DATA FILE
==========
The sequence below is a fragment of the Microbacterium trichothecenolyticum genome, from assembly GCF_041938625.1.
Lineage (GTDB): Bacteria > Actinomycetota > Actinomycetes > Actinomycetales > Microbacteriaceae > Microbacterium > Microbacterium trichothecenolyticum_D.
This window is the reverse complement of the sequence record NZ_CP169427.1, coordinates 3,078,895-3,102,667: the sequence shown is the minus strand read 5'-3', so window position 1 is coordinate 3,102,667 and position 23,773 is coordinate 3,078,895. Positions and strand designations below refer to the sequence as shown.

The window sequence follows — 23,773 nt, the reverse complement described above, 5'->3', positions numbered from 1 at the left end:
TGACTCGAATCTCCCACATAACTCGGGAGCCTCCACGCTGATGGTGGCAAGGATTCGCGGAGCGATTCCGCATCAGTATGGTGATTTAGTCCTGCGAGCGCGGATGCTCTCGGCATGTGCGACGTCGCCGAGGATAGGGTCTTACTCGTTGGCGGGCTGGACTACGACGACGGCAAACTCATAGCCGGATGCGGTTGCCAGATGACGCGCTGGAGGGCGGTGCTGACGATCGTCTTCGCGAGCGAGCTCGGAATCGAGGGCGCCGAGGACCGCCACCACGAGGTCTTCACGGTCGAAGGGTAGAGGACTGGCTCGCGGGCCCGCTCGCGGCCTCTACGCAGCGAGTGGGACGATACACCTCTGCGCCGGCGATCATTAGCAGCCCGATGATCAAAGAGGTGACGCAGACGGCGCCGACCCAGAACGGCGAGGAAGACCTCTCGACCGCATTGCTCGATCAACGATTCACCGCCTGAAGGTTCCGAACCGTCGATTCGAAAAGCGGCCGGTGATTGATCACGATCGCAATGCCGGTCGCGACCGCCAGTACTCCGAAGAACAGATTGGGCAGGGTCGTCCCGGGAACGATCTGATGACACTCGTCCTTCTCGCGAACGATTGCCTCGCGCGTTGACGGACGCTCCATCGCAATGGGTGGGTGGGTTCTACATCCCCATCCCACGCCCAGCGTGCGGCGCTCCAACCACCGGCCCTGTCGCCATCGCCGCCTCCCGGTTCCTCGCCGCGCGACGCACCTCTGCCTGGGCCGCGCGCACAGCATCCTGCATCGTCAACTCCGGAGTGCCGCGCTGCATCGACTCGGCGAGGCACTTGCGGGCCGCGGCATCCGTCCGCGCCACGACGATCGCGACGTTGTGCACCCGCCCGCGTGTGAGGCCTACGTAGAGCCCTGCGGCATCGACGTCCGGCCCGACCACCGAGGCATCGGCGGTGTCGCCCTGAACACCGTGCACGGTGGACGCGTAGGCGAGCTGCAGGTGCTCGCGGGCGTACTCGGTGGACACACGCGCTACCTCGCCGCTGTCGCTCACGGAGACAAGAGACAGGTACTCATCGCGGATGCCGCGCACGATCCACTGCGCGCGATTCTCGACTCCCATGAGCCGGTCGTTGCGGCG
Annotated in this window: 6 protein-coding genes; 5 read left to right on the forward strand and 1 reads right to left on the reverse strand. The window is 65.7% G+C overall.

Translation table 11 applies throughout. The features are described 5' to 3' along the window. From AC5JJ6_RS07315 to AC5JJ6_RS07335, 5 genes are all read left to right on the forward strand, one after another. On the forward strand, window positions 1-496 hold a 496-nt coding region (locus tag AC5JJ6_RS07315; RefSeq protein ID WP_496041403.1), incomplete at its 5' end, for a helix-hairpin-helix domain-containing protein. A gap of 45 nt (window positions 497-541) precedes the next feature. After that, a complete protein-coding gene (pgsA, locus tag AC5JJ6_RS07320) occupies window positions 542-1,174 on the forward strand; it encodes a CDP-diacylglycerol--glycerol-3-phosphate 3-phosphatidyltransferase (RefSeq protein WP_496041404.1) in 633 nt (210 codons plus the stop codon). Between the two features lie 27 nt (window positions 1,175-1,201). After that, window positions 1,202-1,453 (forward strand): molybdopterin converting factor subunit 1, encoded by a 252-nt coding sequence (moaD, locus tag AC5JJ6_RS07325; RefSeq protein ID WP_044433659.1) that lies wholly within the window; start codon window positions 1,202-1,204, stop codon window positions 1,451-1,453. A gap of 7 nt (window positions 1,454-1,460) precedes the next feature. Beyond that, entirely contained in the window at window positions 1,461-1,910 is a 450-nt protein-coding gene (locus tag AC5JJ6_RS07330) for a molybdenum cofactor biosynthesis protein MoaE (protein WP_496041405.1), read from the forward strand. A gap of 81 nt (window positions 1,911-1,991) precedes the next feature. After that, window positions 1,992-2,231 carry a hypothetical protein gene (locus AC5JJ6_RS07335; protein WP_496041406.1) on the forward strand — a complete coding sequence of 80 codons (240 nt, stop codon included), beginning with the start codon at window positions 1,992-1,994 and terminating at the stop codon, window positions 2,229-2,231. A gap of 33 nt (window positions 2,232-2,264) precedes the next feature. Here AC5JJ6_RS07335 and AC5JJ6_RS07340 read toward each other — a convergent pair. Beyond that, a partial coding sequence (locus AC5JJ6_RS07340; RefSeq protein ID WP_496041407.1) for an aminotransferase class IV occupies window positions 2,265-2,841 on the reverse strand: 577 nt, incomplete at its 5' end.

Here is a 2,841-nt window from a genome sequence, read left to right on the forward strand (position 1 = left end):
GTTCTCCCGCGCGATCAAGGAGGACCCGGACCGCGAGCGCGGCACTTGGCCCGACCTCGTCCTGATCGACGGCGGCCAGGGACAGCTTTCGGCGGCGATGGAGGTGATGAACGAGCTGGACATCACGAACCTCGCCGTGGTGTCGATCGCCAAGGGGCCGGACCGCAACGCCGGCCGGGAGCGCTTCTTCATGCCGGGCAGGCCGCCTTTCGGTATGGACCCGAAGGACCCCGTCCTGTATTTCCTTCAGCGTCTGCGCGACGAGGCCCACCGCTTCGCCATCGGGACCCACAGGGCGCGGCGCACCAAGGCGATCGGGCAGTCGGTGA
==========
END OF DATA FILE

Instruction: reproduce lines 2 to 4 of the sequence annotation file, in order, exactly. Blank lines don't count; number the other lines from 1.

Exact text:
Lineage (GTDB): Bacteria > Actinomycetota > Actinomycetes > Actinomycetales > Microbacteriaceae > Microbacterium > Microbacterium trichothecenolyticum_D.
This window is the reverse complement of the sequence record NZ_CP169427.1, coordinates 3,078,895-3,102,667: the sequence shown is the minus strand read 5'-3', so window position 1 is coordinate 3,102,667 and position 23,773 is coordinate 3,078,895. Positions and strand designations below refer to the sequence as shown.

The window sequence follows — 23,773 nt, the reverse complement described above, 5'->3', positions numbered from 1 at the left end: